After making Lock, Stock and Two Smoking Barrels, Guy Ritchie returns to give us another helping of flashy filmmaking and exaggerated characters. It’s a tale of diamonds, boxing guns and dags. You know, dags. Short little things with wet noses, run around, bite stuff, swallow squeaky toys whole. Don’t speak Irish? I’m talking about dogs. And speaking of dogs, can Ritchie prove himself one of the top dogs when it comes to stylistic filmmaking or is he simply left amidst the crap?
Turkish (Jason Statham) and Tommy (Stephen Grahm) are trying to make it in the boxing scene. Working with Brick Top (Alan Ford), a lanky old guy who looks innocent enough until you get on his bad side, they provide a boxer for a rigged match. But when Mickey O’Neil (Brad Pitt), a spirited Irishman, injures their fighter they have to convince Mickey to be their boxer instead. Meanwhile, Franky Four Fingers (Benicio Del Toro) is transferring a recently stolen diamond until he catches wind of the betting at the local underground boxing matches.
From there the film becomes a serious of convoluted and crazy coincidences as an array of other characters enter into the scene and all try to get a piece of the action while Turkish and Tommy desperately try to get out of it. Guy Ritchie embraces the fact that these kinds of films are a series of coincidences and heightens it to hilarious ends. It knows that the only way to craft such a web of intertwining subplots is to treat it all with a heavy dose of levity.
And while the plot is very self-indulgent you won’t mind because this is one of those films where you just enjoy hanging around these characters. This film is filled with these insane, over the top and memorable characters. Even incident characters that occupy only small portions of the film possess memorable attributes and quirks. And a lot of this comes from Richie’s ability to craft fascinating conversations about mundane moments.
Guy Ritchie gets compared a lot to Quentin Tarantino and I think the common link is the dialogue, which is just as fascinating as Quentin Tarantino’s but perhaps not as quotable. There’s a lot of nuance and verbosity to the dialogue such as when a hit man uses grotesque sexual dialogue to craft an absolutely brilliant monologue on why the two men who have a gun to his head not only have the wrong guy but also uses it to degrade their manliness. Put simply, it’s the best mine is bigger than yours moment in a movie and it has little to do with the actual size.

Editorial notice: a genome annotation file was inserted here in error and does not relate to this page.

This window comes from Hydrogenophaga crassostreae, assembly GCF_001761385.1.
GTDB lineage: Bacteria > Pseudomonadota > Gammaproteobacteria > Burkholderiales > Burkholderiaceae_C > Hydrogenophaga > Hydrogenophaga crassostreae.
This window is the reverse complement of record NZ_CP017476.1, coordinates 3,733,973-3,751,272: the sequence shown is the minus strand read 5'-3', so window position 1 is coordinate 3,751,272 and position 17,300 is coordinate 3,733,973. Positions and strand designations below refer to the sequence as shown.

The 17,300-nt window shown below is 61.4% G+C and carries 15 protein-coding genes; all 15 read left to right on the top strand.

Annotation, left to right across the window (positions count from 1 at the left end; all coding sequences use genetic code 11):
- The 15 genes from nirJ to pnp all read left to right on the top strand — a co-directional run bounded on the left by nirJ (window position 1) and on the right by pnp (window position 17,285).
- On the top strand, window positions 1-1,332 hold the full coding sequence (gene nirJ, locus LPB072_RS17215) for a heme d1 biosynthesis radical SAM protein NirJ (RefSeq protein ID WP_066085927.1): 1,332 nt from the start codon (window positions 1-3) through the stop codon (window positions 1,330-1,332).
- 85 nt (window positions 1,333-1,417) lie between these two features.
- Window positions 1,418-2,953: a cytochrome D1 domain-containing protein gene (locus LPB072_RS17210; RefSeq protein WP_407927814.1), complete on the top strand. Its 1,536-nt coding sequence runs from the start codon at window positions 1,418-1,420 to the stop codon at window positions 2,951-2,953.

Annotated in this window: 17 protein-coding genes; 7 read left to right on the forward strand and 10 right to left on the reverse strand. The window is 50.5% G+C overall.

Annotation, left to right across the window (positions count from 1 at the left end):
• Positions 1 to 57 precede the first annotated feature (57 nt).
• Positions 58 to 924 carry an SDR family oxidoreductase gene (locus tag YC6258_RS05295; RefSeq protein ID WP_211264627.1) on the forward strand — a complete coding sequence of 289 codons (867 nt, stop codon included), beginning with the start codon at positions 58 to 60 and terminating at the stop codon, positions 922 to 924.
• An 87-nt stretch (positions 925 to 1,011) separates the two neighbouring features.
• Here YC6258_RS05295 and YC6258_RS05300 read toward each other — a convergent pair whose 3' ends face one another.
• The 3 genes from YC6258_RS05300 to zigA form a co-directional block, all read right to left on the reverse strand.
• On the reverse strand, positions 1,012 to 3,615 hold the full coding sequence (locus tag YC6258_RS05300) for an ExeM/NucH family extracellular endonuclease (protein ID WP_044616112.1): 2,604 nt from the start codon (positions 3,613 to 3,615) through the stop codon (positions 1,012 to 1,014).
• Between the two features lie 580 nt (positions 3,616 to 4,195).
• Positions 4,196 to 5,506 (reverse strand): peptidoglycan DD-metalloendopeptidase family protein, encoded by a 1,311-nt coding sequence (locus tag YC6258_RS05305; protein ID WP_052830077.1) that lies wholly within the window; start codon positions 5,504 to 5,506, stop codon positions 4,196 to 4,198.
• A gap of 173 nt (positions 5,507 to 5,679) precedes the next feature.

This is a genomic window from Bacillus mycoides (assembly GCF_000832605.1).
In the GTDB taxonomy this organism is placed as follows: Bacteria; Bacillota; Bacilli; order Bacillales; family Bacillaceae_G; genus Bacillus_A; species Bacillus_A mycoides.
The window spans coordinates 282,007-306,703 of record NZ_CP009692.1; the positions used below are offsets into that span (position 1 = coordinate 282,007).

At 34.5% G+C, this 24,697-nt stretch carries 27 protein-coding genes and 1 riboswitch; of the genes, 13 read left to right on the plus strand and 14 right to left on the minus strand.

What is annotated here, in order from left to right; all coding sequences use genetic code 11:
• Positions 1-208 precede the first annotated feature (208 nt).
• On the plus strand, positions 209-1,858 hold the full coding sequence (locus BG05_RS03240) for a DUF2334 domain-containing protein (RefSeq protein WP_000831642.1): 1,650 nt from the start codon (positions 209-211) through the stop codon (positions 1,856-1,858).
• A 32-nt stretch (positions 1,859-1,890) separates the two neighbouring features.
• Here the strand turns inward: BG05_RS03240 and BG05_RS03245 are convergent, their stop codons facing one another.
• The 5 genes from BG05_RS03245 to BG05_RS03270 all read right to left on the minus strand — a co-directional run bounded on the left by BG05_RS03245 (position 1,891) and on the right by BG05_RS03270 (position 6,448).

Sometimes I wonder if the film is a bit racist. Throughout the film Ritchie is distinctly exploiting racial stereotypes to certain ends. A lot of the first half plays us all these Jew wannabes who stole the diamonds, almost suggesting that Jews are simply sophisticated businessmen involved in crime. The Brad Pitt character is among a group of traveling Irishmen, and Ritchie heavily plays up their accents as a running gag and has just about everyone else in the movie declare their hate of Irishmen (although they use a much stronger word for it). And once again Ritchie brings in the most friggin’ stupid group of black characters. Perhaps he’s simply playing up the vices of all these groups and to be honest this actually makes them more endearing and entertaining.
And speaking of entertainment, Guy Ritchie tantalizes us with some more of that crazy cinematography. There’s so much crazy visual stuff going on with the editing, speed and structure that I feel like you could write an entire paper on Ritchie’s style even from his first two films. You have these fantastic transitions where Ritchie spins the image and once it stops you suddenly find yourself somewhere else entirely. Then there are the numerous montages that exist in a matter of seconds and are both humorous and informative. And the film’s best moment is brilliant structured in such a way that we see what appear to be three separate events only to realize they are the exact same event. Usually, such a flamboyant style is off-putting, but everything done here is done for a very good reason.
Guy Ritchie constructs these very messy, flamboyant films but somehow he finds a way to still make it constantly coherent and enjoyable. I really should despise this film as it’s the kind of flashy showmanship that usually grates on me. But the film is never showy for its own sake, there are reasons behind it all and it always feels in service to the narrative and characters. It’s not so much that the style becomes substantial but that it’s used to season an already well made picture.
© 2009 James Blake Ewing